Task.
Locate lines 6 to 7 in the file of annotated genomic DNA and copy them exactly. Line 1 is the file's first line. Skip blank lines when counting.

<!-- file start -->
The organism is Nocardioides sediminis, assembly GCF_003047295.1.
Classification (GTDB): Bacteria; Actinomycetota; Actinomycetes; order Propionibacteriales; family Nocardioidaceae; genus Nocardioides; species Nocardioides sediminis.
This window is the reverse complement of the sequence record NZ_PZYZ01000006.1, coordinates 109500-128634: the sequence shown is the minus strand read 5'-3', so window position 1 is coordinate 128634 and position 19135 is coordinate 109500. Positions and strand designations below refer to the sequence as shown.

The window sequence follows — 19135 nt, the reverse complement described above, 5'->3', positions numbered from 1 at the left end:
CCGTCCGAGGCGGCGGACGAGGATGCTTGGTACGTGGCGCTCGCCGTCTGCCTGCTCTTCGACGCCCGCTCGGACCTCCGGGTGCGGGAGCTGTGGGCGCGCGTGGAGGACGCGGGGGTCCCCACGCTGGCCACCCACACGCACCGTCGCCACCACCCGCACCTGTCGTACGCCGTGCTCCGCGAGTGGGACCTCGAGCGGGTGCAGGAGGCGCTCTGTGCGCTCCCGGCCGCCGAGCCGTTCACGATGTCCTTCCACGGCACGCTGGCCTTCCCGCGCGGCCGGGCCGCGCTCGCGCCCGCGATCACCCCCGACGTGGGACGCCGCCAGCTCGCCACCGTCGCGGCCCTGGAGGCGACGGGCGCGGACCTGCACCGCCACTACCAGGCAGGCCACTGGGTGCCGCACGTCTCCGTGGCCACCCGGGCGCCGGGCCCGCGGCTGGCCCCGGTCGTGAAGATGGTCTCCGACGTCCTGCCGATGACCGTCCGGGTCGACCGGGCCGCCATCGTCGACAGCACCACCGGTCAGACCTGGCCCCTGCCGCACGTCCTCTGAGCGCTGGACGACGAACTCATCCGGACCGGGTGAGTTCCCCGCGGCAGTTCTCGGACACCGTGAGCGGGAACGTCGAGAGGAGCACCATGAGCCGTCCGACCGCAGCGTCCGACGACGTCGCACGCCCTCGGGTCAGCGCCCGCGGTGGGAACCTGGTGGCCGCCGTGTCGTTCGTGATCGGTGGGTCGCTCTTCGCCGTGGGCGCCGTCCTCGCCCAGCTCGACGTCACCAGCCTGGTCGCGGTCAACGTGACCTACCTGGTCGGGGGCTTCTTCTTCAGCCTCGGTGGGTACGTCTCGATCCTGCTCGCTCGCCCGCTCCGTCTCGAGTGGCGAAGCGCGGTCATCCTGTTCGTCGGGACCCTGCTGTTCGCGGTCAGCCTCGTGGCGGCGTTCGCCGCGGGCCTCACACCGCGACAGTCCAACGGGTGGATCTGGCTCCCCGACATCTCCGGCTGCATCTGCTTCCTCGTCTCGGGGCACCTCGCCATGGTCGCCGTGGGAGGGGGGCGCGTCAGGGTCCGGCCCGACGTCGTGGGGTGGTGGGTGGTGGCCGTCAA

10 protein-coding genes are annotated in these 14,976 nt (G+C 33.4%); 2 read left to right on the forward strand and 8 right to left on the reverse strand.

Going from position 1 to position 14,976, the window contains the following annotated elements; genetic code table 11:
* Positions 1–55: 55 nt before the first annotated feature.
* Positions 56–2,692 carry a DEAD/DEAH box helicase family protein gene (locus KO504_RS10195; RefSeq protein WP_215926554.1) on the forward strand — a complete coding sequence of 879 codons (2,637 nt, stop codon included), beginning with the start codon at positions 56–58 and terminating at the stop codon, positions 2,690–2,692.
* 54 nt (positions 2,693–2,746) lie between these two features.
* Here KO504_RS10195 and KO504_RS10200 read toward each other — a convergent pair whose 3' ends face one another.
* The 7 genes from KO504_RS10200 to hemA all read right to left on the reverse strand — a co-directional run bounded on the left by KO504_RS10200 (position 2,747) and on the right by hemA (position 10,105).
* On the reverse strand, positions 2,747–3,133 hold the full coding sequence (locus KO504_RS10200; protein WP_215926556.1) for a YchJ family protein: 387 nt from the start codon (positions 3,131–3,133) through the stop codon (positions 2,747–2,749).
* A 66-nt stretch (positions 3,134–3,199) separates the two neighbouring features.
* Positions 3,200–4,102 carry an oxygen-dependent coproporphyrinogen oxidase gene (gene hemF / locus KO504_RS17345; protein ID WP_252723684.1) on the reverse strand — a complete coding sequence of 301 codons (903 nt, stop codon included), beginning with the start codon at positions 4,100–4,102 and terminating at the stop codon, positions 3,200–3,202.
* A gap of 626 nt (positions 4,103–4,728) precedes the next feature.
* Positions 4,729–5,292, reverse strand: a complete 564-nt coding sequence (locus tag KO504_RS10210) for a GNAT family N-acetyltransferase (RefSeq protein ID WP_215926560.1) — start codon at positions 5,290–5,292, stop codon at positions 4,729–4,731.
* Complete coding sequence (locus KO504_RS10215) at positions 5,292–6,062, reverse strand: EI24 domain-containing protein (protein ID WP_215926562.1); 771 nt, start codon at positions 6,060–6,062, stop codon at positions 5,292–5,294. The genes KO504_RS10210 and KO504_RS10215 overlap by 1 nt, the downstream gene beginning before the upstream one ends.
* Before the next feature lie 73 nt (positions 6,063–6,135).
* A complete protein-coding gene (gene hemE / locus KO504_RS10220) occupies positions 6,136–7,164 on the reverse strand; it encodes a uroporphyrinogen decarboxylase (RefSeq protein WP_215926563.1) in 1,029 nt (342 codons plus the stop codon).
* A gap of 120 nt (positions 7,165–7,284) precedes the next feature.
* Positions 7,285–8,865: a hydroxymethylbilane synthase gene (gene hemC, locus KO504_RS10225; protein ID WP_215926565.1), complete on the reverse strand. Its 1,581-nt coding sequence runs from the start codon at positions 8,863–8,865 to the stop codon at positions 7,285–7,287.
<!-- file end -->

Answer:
10 protein-coding genes are annotated in these 14,976 nt (G+C 33.4%); 2 read left to right on the forward strand and 8 right to left on the reverse strand.

Going from position 1 to position 14,976, the window contains the following annotated elements; genetic code table 11: